Bjorn Drives A Tesla Model S P85 On The German Autobahn – Video


A Tesla Model S 85 kWh Performance on an open highway with no speed limit…

"Raw unedited video from our first day on German autobahn with unrestricted speeds."

“Raw unedited video from our first day on German autobahn with unrestricted speeds.”

As soon as Bjorn Nyland unleashes his Tesla Model S P85 on the German Autobahn, he is astounded by how quickly it accelerates.

As you likely already know, portions of the Autobahn highway in Germany have no speed limit, so with a car such as the Model S, why not take advantage of the opportunity to max it out.

Bjorn stated that the noise level was very low at a higher speed. That’s mainly because of quality of construction of the Autobahn.

You will see in the video above that the Model S accelerates quickly, smoothly, and quietly to its top speed.

Have you driven the Model S at top speed on the Autobahn?  How’s its performance?  Is that Autobahn tune free upgrade available from Tesla yet?

Per a Tesla press release from October 2013:

“Model S was built to be the best car in any country in the world, and in Germany this requires the highest caliber performance on the Autobahn. So Tesla’s third announcement is that there will be free optional high speed tuning for Model S in Germany to optimize it for driving on the Autobahn. This custom tuning will be available to all customers in Germany, including retrofitting Model S that have already been delivered and are on the road.”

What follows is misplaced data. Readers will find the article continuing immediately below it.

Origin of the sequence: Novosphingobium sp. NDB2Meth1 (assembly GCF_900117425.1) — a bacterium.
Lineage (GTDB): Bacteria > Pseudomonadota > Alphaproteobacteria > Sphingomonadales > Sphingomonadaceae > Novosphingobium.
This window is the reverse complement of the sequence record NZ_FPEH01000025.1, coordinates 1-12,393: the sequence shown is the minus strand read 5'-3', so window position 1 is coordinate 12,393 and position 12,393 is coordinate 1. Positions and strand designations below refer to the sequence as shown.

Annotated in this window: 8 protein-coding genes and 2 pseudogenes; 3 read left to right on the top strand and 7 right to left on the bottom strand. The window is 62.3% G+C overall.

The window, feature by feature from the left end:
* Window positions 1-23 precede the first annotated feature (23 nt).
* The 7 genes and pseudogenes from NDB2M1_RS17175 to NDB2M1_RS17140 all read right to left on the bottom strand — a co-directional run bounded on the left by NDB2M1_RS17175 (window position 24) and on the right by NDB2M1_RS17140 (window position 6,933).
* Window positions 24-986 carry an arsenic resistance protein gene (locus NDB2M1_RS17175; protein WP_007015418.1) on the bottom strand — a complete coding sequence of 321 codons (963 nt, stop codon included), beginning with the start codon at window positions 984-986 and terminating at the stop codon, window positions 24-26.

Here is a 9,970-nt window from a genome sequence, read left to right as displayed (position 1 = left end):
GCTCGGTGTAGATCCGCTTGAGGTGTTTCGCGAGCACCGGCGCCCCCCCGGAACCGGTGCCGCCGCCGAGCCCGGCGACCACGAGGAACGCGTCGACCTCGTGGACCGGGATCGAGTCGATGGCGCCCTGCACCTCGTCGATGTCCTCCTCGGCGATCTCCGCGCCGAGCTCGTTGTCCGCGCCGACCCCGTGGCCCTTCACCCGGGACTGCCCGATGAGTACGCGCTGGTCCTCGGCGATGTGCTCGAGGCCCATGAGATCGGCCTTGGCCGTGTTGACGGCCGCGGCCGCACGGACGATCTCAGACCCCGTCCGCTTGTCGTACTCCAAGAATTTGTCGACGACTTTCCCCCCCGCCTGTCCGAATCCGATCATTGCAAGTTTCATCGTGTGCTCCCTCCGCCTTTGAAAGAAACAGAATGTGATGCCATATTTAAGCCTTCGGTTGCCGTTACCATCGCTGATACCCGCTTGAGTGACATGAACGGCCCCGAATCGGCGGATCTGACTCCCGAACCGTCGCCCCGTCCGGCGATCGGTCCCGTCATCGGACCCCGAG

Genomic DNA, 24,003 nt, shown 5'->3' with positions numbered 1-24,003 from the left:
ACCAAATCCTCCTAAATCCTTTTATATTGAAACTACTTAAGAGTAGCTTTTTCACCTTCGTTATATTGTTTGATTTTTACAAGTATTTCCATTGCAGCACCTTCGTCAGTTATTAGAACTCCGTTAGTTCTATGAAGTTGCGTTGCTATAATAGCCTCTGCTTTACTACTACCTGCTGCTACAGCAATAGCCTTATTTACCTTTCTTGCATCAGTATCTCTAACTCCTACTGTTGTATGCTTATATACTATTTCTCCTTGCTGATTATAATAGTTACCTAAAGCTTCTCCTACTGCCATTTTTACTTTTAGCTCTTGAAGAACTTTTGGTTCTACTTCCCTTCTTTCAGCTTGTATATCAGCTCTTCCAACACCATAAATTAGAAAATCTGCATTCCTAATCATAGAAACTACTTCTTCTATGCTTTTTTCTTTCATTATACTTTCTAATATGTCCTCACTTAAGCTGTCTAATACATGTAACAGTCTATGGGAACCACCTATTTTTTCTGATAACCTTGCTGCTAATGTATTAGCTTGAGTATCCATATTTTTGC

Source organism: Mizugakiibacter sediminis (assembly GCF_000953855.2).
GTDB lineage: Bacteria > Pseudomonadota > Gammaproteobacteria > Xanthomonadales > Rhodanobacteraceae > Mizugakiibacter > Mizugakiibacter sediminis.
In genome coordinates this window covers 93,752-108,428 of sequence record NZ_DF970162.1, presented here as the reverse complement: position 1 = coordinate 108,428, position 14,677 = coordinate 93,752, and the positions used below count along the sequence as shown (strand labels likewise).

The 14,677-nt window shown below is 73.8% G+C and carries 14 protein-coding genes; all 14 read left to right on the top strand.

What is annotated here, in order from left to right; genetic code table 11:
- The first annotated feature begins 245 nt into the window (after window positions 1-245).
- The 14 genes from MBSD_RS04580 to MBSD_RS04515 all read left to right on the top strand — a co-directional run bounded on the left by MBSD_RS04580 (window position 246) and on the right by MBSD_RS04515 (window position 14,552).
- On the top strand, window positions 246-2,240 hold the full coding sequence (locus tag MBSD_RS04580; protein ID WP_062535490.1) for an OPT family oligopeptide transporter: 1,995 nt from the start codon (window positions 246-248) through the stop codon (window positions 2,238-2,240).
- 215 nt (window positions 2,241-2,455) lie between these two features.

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16 responses to "Bjorn Drives A Tesla Model S P85 On The German Autobahn – Video"
  1. Foo says:

    YaaaaAAA.. das gut.

  2. GeorgeS says:

    180 kph is only 112 MPH.
    My Yamaha fjr 1300 will easily hit 140 MPH and it’s still pulling hard.

    1. Max says:

      Your FJR1300 doesn’t have full torque at 0 RPM, is no where _near_ as safe and runs off dinosaur juice.

      The days of the antiquated, gas-spluttering internal combustion engine are numbered. The sooner the better.

      1. Rob Stark says:

        Crotch rockets’ secondary purpose is to make hearts,lungs,livers,and kidneys available for transplant.

        1. Foo says:

          Well… as long as they aren’t too scratched up.

        2. Max says:

          Sad but true. A good friend recently lost his brother to a crotch rocket. RIP 🙁

  3. pjwood says:

    I think realistically, among other like priced sedans, the Tesla becomes a target on the Autobahn. No big deal. Driving that fast in a straight line is pretty uneventful.